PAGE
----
Wednesday, 7 May 2014

Bothal Castle and St Andrew's Church, Bothal & Woodhorn Church, Newbiggin by the Sea

Bothal is both a castle and a stately home, lying in the village of the same name by the river Wansbeck.  Botl is Old English for dwelling and probably refers to an original building or hall in the same location.

 In 1095, Bothal was given by King William Rufus to Guy de Balliol, whose daughter Alice married William Bertram, Baron of Mitford.  In 1343, Sir Robert Bertram was given permission to turn his manor house into a castle.  Sir Robert's daughter Helen married Sir Robert Ogle and consequently Bothal Changed hands.

Carrying on the family tradition, Helen's son, also Sir Robert, fought at the Battle of Otterburn in 1388.  When he dies he left his lands at Ogle to his oldest son, another Sir Robert, and Bothal to his youngest son, Sir John.  The two siblings then fought and Robert besieged Bothal for four days until Sir John appealed to the king and was reinstated as heir.

Ralph, Third Lord Ogle, fought in two Scottish campaigns in 1494 and 1496 while his son, Robert, took part in the Battle of Flodden.

In 1591 the states passed to the Cavendish-Bentinck family (Dukes of Portland) through the marriage of Catherine, Countess of Ogle to Sir Charles Cavendish of Welbeck.

In 1828, the Sample family came to the castle and are still there . William Sample was appointed land agent for the Duke of Portland's Bothal estates and part his job was to stop the decline of the Castle.

St Andrew's church, at Bothal, dates from around 1200.  Much of the present building is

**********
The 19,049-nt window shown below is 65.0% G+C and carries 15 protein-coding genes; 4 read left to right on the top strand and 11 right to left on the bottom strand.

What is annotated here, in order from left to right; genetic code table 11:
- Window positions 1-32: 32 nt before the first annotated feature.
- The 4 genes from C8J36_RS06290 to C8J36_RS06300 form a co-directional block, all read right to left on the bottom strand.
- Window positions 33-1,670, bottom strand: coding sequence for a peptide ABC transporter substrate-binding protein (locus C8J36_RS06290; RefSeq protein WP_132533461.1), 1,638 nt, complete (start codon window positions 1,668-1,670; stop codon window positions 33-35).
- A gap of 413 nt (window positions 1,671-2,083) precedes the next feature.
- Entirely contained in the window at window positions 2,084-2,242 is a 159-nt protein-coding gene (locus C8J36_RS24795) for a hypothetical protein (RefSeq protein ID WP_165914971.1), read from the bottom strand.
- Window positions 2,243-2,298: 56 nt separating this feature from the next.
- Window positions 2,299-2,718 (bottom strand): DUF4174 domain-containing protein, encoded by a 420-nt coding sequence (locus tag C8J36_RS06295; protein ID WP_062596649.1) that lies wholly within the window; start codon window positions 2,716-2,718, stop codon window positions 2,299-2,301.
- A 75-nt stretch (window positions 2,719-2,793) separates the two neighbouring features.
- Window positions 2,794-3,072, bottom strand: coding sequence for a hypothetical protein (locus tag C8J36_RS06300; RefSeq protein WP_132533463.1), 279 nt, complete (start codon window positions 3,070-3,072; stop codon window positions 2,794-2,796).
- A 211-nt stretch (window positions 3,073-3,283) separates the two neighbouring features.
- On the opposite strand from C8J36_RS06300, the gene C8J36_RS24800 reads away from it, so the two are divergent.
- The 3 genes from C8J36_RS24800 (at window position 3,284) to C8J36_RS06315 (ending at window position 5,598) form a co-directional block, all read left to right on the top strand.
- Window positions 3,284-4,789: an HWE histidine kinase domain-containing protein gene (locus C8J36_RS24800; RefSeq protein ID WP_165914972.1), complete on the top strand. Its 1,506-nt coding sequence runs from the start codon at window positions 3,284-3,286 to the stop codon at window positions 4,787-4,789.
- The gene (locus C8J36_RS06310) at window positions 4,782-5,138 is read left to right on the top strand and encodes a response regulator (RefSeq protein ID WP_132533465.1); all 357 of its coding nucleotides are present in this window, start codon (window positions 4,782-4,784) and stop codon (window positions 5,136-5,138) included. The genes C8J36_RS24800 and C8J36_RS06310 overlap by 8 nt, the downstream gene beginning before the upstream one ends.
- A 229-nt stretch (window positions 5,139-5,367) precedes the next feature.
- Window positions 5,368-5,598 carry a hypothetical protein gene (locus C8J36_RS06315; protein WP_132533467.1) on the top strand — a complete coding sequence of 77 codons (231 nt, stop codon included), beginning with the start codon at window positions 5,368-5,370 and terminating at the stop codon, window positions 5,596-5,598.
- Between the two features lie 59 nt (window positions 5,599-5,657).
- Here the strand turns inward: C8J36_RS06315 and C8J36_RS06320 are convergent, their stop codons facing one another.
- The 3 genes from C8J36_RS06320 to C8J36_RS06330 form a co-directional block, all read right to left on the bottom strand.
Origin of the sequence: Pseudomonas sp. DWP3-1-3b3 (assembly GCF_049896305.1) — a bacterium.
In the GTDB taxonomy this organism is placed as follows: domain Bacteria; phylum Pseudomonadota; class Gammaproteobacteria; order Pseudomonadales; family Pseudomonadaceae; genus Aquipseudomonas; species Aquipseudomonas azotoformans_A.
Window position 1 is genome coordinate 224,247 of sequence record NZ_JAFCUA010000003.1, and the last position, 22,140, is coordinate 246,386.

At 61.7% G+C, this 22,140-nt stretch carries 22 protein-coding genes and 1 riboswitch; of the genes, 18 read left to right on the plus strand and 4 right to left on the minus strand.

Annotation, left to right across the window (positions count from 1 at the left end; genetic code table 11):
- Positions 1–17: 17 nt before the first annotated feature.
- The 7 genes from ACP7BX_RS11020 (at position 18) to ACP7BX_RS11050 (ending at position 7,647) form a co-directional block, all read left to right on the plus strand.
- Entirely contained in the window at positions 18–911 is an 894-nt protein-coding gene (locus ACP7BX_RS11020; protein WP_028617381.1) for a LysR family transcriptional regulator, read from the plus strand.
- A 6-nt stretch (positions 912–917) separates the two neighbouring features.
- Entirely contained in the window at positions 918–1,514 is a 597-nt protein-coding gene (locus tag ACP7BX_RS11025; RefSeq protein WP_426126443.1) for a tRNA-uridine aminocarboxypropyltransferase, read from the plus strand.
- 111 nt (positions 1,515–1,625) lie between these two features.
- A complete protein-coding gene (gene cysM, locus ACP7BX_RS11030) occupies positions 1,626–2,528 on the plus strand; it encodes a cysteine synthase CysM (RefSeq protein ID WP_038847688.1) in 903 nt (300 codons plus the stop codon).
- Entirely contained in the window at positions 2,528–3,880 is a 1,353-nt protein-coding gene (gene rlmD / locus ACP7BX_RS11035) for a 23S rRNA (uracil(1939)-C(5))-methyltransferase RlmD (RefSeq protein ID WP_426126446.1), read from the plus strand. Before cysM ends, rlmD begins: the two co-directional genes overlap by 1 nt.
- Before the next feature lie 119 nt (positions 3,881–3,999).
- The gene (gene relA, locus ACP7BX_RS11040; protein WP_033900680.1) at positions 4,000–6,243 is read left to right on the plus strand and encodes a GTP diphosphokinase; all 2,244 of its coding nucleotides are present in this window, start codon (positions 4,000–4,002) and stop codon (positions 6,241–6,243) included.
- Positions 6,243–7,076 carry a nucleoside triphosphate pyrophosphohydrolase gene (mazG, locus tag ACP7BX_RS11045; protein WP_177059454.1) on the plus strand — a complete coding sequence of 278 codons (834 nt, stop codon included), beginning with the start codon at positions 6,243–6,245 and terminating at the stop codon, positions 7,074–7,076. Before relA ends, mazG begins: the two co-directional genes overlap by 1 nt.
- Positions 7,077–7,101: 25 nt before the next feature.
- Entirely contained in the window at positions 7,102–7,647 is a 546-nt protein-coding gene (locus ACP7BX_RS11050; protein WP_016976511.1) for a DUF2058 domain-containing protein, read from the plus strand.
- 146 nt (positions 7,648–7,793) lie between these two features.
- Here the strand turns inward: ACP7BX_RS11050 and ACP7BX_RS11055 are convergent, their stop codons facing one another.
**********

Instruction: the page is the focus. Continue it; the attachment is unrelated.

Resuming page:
600-800 years old, however, part of an Anglo-Saxon Cross and other stone fragments provide evidence of earlier worship.  The site may have been used from the 7th C and dowsing has revealed the foundations of a church from about the 10th C.


The Anglo-Saxon building was replced by a Norman structure by Richard Bertram who was the first Norman lord to live at Bothal.  The church was further developed by Robert Bertram I and Robert Bertram IV.

The church contains the alabaster tomb of Ralph, Third Lord Ogle who died in 1513, and his wife Margaret Gascoigne.

Down the road at Newbiggin by the Sea,  you will find the church of St Mary the Virgin, more commonly called Woodhorn church.  It is said to be the oldest church in Northumberland and dates back over 1200 years and includes Norman, Gothic and Saxon architecture.

In 1971, it was declared redundant and became a museum.  It contains a 13th C stone effigy of a nun, two bells dating back to the 13/14th C and the Woodhorn Cross, which dates back to the 11th C.  In 1906 a hoard of copper and silver coins were found in the grounds dating back to the 16th C.  The graveyard contains graves of miners, seafarers and soldiers who died in the First WW.

The graveyard is reputedly haunted by a soldier from the First WW called Tom Chalkley, and the adjacent lane by the Paddler.  The Paddler wears pitman's clothes and rides a black bicycle; however, he has a skeletal face and empty eye sockets.  You will know when he is about, as you will hear the squeaking of his rusty bike.

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